Irma Wyman

“Since my life had been transformed by a scholarship, I knew exactly what the impact of that was on a person. And being female, I wanted to assist other women who were perhaps getting into the same kinds of challenges that I was.”
Irma Wyman
Irma Wyman

Irma Wyman speaks of her initial contact with CEW as something she had been waiting for. “Where have you been?” she remembers asking, wishing she had had access to a women’s support system in college. Irma had felt the stress of both financial hardship and gender inequity during her years at the U-M College of Engineering. Her parents had permitted her to continue her schooling only after a hefty scholarship offer. Irma still had to work to pay for books and housing during her five-year program. The lack of equal access to resources and study partners in her male-dominated field indicated to Irma the gender-based ostracism present in higher education.

Irma’s persistence in, as she puts it, “living as leanly as I could and working as much as I could, wherever I could” paid off throughout her career. She was appointed Vice President in a Fortune 100 company some 30 years after her graduation, around which time representatives from CEW’s Development Office approached her. Irma was given an invitation to sit on the CEW Advisory Council, at which point she learned of the Center’s mission and some of the challenges it faced.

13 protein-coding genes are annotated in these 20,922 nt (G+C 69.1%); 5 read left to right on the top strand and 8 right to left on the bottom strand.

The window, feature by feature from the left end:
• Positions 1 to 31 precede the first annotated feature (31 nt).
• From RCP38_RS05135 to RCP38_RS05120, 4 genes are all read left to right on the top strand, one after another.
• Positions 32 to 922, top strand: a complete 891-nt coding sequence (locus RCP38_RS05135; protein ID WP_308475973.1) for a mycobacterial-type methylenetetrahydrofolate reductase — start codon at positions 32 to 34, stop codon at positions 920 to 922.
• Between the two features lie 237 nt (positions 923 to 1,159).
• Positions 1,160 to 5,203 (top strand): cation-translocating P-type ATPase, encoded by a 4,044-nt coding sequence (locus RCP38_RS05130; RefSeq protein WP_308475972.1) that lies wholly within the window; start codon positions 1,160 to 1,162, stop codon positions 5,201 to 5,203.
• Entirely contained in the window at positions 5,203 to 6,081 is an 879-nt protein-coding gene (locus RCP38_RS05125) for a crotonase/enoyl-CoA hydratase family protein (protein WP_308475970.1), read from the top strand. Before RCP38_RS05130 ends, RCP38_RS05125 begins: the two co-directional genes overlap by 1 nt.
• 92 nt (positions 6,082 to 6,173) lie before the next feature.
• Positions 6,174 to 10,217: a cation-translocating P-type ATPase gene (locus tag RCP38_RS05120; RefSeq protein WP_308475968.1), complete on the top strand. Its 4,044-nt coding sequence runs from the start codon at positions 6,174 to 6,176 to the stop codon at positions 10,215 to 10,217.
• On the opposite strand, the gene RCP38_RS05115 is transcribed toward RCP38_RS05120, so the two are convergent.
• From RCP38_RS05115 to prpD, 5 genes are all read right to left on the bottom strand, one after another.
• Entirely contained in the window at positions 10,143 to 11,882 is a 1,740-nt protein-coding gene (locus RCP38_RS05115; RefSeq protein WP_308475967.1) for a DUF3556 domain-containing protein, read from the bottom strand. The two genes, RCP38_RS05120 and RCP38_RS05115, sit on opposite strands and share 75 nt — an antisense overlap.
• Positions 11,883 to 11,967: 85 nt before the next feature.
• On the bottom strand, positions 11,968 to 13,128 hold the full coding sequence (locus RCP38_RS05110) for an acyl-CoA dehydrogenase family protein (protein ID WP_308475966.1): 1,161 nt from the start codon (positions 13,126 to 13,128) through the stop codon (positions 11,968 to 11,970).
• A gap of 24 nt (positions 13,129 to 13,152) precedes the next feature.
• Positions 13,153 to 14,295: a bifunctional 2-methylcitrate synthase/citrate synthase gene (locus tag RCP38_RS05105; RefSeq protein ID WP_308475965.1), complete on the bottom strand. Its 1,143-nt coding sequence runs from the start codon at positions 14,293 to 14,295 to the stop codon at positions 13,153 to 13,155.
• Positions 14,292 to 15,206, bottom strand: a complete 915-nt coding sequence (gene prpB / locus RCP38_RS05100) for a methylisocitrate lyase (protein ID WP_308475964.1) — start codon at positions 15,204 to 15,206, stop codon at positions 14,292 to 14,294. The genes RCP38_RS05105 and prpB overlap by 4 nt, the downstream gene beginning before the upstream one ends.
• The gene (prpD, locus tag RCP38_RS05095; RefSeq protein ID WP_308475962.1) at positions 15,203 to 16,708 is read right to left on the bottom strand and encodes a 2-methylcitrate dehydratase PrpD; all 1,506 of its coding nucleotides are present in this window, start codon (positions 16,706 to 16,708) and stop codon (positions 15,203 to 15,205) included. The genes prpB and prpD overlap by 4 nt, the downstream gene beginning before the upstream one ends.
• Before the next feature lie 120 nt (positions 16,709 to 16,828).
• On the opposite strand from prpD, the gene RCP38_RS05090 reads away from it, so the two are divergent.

Irma’s inspiration for becoming a donor has a lot to do with her understanding of struggle and the importance of being given a chance at success: “Since my life had been transformed by a scholarship, I knew exactly what the impact of that was on a person. And being female, I wanted to assist other women who were perhaps getting into the same kinds of challenges that I was.” She adds that “becoming acquainted with what CEW stood for and was accomplishing made me think that it would do a good job. And the one thing that I really value about the fact that CEW is this seat, this source of my scholarship is that it does the selection of the person, and I think the process is excellent.”

Irma’s support now helps to fund the studies of twenty scholars. “Every one of them has just been outstanding in terms of their need and their ability to use the support,” she says. “It’s kind of a joy for me to see them go through the academic journey and graduate and get jobs and get married and have children and do exciting things and have problems…it’s life…”

“The question is,” Irma says, “how will this go on when I’m not able to be a part of it?” She has spoken with current CEW director Gloria Thomas, and is reportedly “really pleased that she was open to discussing [the continuation of the Wyman scholarship].” She adds, “I’m not going to try to manage anything from the grave, but I would like to have some understanding, at least with the current people in CEW, of how important this is to me.”